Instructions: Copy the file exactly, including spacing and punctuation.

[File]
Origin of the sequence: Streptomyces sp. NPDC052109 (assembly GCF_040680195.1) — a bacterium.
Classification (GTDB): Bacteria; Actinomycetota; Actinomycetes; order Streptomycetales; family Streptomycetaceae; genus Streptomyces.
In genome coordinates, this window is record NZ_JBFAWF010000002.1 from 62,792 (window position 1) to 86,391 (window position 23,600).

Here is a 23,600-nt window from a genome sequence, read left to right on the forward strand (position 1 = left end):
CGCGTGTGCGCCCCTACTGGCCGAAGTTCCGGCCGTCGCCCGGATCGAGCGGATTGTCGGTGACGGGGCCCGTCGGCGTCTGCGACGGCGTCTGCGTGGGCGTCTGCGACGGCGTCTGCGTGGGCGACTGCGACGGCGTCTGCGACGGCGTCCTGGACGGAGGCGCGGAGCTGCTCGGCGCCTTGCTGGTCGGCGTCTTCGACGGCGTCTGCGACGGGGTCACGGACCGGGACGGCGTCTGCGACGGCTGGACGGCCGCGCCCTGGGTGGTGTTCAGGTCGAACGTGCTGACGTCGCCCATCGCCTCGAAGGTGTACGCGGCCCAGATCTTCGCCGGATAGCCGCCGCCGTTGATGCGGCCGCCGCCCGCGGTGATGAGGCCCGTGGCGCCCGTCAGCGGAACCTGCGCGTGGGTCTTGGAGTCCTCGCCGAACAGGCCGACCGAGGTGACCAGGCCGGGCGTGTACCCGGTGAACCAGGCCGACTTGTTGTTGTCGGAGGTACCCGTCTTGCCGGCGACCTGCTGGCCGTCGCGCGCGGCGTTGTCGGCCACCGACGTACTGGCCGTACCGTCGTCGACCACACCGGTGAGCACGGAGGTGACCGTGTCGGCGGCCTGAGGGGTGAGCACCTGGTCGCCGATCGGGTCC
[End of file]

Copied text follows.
Origin of the sequence: Streptomyces sp. NPDC052109 (assembly GCF_040680195.1) — a bacterium.
Classification (GTDB): Bacteria; Actinomycetota; Actinomycetes; order Streptomycetales; family Streptomycetaceae; genus Streptomyces.
In genome coordinates, this window is record NZ_JBFAWF010000002.1 from 62,792 (window position 1) to 86,391 (window position 23,600).

Here is a 23,600-nt window from a genome sequence, read left to right on the forward strand (position 1 = left end):
CGCGTGTGCGCCCCTACTGGCCGAAGTTCCGGCCGTCGCCCGGATCGAGCGGATTGTCGGTGACGGGGCCCGTCGGCGTCTGCGACGGCGTCTGCGTGGGCGTCTGCGACGGCGTCTGCGTGGGCGACTGCGACGGCGTCTGCGACGGCGTCCTGGACGGAGGCGCGGAGCTGCTCGGCGCCTTGCTGGTCGGCGTCTTCGACGGCGTCTGCGACGGGGTCACGGACCGGGACGGCGTCTGCGACGGCTGGACGGCCGCGCCCTGGGTGGTGTTCAGGTCGAACGTGCTGACGTCGCCCATCGCCTCGAAGGTGTACGCGGCCCAGATCTTCGCCGGATAGCCGCCGCCGTTGATGCGGCCGCCGCCCGCGGTGATGAGGCCCGTGGCGCCCGTCAGCGGAACCTGCGCGTGGGTCTTGGAGTCCTCGCCGAACAGGCCGACCGAGGTGACCAGGCCGGGCGTGTACCCGGTGAACCAGGCCGACTTGTTGTTGTCGGAGGTACCCGTCTTGCCGGCGACCTGCTGGCCGTCGCGCGCGGCGTTGTCGGCCACCGACGTACTGGCCGTACCGTCGTCGACCACACCGGTGAGCACGGAGGTGACCGTGTCGGCGGCCTGAGGGGTGAGCACCTGGTCGCCGATCGGGTCC